Fundamentally, the successful closing of most commercial transactions boils down to a basic principle learned in Econ 101: the seller’s supply curve and the buyer’s demand curve meet at an equilibrium price for the quantity of goods or services being sold.  There is a “win-win” for both sides: the buyer purchases something it values and demands, and the seller is sufficiently compensated for the goods or services it supplies.  Absent this equilibrium, shortages or surpluses develop and market efficiencies are lost.

Why do negotiating teams sometimes struggle to close deals or solidify business-to-business relationships when the “win-win” scenario is abundantly clear to commercial leaders on both sides?

In such cases, commercial leaders may find themselves talking less about the actual transaction at hand and more about contractual risk allocation for third- or fourth-order effects from hypothetical events that are extremely unlikely to occur or that no one genuinely understands.  Going back to the Econ 101 comparison, in the worst cases, it may become so difficult for either side to discern its respective supply or demand curves that the deal’s closing gets unnecessarily delayed or never occurs.  As a result, both sides incur the real costs, as well as the opportunity costs, of this market inefficiency.

What are some ways for companies to avoid these costs and delays?

First, buyers and sellers should make an early assessment of what “comes with the deal” beyond the core transaction being negotiated.  Not unlike dating, it’s important to figure out what baggage comes with the relationship.  When it comes to key contract provisions, certain terms tend to be in-market or not.  As an example, if a buyer categorically requires broad-form indemnification with unlimited liability from the seller, the seller should (1) price that into the deal early (if that’s even possible), and (2) determine whether its balance sheet and insurance policies will even allow it to bear those risks.  If neither are possible, it might be best for the seller to just move on.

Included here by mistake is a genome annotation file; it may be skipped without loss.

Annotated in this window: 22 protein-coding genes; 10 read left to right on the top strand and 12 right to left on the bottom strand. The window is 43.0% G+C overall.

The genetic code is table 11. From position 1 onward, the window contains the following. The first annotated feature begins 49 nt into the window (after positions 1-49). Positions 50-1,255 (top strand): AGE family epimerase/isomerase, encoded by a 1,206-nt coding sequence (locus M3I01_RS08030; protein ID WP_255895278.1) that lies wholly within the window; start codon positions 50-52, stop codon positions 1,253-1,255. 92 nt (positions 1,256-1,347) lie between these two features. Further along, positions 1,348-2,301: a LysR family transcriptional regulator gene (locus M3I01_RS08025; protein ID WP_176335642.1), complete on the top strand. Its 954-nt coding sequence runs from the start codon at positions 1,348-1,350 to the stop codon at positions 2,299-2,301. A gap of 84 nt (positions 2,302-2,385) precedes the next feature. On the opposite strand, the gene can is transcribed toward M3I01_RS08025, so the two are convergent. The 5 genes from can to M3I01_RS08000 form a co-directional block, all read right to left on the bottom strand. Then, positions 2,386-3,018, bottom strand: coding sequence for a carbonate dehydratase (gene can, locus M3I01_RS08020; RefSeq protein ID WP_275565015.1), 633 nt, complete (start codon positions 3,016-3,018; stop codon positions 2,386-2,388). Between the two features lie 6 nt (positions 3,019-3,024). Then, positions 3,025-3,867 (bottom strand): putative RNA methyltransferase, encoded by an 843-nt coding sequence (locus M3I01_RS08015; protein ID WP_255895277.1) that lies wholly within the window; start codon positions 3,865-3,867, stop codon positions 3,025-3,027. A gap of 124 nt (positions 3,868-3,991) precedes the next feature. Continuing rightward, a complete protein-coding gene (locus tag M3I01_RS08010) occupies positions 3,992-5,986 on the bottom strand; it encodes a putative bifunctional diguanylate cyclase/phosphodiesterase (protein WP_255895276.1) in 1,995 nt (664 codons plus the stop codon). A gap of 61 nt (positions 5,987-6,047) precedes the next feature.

Second, both sides should maintain focus on the core elements of a proposed transaction.  After all, these transaction-specific items are what likely triggered contract negotiations in the first place.  With time, institutional inertia and unhelpful posturing on both sides have the potential to cloud discussions.  If negotiations get side-tracked for extended periods of time, both sides should attempt to re-ground their focus on the deal’s core elements and adjust accordingly—meaningful collaboration is key here.

Third, active involvement of skilled commercial attorneys can help companies reduce these types of inefficiencies and sometimes avoid them altogether.  Complex contracts necessarily involve some amount of legalese.  It is totally normal for a person not to know what a “statute of limitations” is, never mind how long it might last for a certain type of claim.   An attorney can translate this sort of term into everyday language and help the client understand what it means within the context of the wider transaction.  Example: “If a person gets physically injured in Ohio because of something you did wrong, the statute of limitations for that type of lawsuit generally gives the injured person a 2-year window to file their lawsuit against you after the injury.  This helps to control the risk associated with the lack of a time limit in the limitation of liability section of your contract.”

Not all deals are good deals, but good deals should not be lost or delayed unnecessarily due to contractual sticking points totally outside the scope of a transaction.  If your company needs a skilled commercial attorney to help draft a contract or negotiate a commercial transaction, please contact Mulhall Law, LLC at (216) 586-4278 in Ohio, or (240) 630-0407 in Maryland.

Brian C. Mulhall, Esq.

Mulhall Law, LLC is a boutique law office with practices in Ohio and Maryland, providing businesses and individuals highly-focused legal advocacy and a collaborative attorney-client experience.  Clients’ needs and efficient resolution of litigation or transaction matters are the foundation of the practice philosophy.  With depth of experience and training at the country’s highest and most competitive tier of law schools, private law firms, Fortune 10 companies and federal law enforcement agencies, clients (big or small) secure the highest quality of legal representation at a cost only a boutique practice can provide.